There is a strain among certain traditionalist conservatives to eschew the use of labels. It’s not so much that they don’t use labels, or they wouldn’t call themselves traditionalist conservatives, but they seem to fear that labels are not only not helpful, but positively deleterious. I think the problem with labels as they see it, are that they tend to dehumanize and are used in a way to dismiss others who don’t agree with you.
I first heard this from a cousin of mine not too long ago when he said he doesn’t believe in right and left anymore, that such a continuum isn’t helpful and that it distorts more than it clarifies. I never got into his reasons for this, but he’s more of a libertarian, so I don’t think he was real worried about the potentially dehumanizing nature of labels. But I came across this again in a piece by my good friend Brad Birzer at The Imaginative Conservative. Something I hadn’t reflected on much before and something he comments on in his piece is the obsessions people on the political/cultural right have for trying to find terms that define them:
In the movement today–in and around TIC–much debate exists over terms. Winston despises the term “libertarian.” John Willson has renounced the term “conservative”, as has, at times, Mike Church. Willson, especially, has embraced the term “traditionalist.” Church prefers “[r]epublican.” Peter Lawler is “post-modern” as are Gerald Russello and Pete Blum. Dan McCarthy calls himself a “Tory Anarchist.” Jim Otteson calls himself a “classical liberal.” Steve Horwitz, Aeon Skoble, and Robert Higgs readily identify with anarchism. Sarah Skwire is a humane libertarian. Patrick Deneen is a “Front Porcher.”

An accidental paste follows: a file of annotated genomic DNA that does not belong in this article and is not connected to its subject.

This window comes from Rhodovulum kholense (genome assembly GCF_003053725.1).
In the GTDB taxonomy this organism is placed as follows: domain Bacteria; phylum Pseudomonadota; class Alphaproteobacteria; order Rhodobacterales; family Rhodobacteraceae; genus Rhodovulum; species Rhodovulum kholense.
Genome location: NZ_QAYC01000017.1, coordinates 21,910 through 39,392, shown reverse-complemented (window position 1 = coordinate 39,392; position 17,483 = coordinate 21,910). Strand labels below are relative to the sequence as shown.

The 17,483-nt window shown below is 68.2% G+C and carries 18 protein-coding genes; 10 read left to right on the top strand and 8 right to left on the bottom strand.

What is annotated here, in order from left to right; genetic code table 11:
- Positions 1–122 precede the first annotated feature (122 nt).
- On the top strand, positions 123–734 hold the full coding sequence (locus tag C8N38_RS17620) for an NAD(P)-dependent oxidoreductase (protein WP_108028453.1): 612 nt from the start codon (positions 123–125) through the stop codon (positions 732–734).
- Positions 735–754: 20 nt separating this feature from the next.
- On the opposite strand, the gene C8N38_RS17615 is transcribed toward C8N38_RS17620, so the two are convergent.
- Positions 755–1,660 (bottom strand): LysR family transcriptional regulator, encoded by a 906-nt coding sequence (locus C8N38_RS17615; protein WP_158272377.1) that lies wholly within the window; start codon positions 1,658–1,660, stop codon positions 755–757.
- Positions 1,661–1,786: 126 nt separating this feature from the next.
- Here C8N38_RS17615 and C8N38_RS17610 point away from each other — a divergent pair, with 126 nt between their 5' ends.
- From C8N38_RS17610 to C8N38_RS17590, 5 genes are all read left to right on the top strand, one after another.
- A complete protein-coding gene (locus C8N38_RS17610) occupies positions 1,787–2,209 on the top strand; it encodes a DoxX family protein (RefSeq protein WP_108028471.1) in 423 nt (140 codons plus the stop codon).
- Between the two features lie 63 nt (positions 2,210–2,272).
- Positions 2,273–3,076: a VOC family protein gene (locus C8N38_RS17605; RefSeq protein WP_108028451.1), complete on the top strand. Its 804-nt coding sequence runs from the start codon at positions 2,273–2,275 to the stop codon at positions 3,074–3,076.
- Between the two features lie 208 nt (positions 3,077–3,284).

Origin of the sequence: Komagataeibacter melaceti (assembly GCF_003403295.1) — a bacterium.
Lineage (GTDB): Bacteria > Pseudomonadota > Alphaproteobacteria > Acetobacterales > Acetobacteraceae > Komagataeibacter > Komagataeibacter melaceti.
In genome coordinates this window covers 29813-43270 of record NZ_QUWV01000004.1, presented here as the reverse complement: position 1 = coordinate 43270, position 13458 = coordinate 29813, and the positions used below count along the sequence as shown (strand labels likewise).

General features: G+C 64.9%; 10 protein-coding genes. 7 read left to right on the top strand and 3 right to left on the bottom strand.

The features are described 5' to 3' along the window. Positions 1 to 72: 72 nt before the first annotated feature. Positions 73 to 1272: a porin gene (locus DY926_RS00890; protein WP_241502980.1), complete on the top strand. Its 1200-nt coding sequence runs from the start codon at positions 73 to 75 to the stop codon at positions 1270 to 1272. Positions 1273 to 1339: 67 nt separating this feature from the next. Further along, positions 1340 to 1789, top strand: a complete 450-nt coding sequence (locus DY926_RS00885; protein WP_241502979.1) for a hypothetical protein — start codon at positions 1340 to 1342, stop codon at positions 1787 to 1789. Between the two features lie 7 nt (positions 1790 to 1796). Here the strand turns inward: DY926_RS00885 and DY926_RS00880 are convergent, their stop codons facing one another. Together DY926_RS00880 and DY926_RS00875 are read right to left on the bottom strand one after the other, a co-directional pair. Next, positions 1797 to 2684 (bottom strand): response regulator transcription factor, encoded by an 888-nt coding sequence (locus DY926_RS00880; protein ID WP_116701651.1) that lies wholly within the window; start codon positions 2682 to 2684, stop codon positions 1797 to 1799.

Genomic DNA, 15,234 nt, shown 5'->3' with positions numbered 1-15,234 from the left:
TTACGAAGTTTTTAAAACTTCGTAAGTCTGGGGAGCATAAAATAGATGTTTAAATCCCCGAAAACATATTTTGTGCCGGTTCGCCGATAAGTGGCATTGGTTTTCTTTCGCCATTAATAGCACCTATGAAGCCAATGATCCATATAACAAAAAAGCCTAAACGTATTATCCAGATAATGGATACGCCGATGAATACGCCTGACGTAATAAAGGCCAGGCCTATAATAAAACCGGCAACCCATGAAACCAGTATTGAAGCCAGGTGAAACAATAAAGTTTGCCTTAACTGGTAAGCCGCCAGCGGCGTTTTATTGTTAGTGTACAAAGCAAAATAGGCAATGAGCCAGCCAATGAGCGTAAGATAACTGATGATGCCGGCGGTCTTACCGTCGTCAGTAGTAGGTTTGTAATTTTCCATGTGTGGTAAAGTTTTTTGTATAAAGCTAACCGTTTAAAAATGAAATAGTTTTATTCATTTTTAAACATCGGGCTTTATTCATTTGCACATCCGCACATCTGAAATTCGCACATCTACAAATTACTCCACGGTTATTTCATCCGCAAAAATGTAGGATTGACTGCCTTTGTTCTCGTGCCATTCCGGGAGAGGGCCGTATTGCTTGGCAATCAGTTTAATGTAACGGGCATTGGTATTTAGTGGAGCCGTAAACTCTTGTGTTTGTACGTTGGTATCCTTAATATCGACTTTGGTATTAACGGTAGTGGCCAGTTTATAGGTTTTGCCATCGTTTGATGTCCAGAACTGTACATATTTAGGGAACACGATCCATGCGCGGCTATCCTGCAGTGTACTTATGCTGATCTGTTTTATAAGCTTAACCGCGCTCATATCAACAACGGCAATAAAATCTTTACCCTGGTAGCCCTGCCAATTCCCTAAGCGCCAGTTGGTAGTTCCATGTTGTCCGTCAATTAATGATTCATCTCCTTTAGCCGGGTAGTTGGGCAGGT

You would never see this kind of thing on the political/cultural left. Conservatives tend toward too many internecine quarrels over purity, whereas modern liberals all believe in benevolent government and the more of it the better. Anything that gets us to a thoroughly secular, European style welfare state, they’re on board. Right now they toggle between liberal and progressive, but that’s about it.
Those conservatives who disdain labeling their opponents appear to be trying to be “Christian” toward those who disagree with them. That’s all well and good, but they shouldn’t pretend that their way is the only way for a Christian to act and be truly Christian—Samuel Johnson, Jonathan Swift, the Apostle Paul, and Jesus Christ Himself ought to provide more than sufficient refutation of that notion. Nor should these individuals delude themselves into thinking that such “restraint” on their part will cause the other side to stop its labeling and explicit contempt. It has never done so, and it never will. The latest presidential campaign is only the latest example that the modern liberal labeling express is alive and well, and winning elections. The refusal to characterize others’ ideas for exactly what they are will accomplish exactly nothing.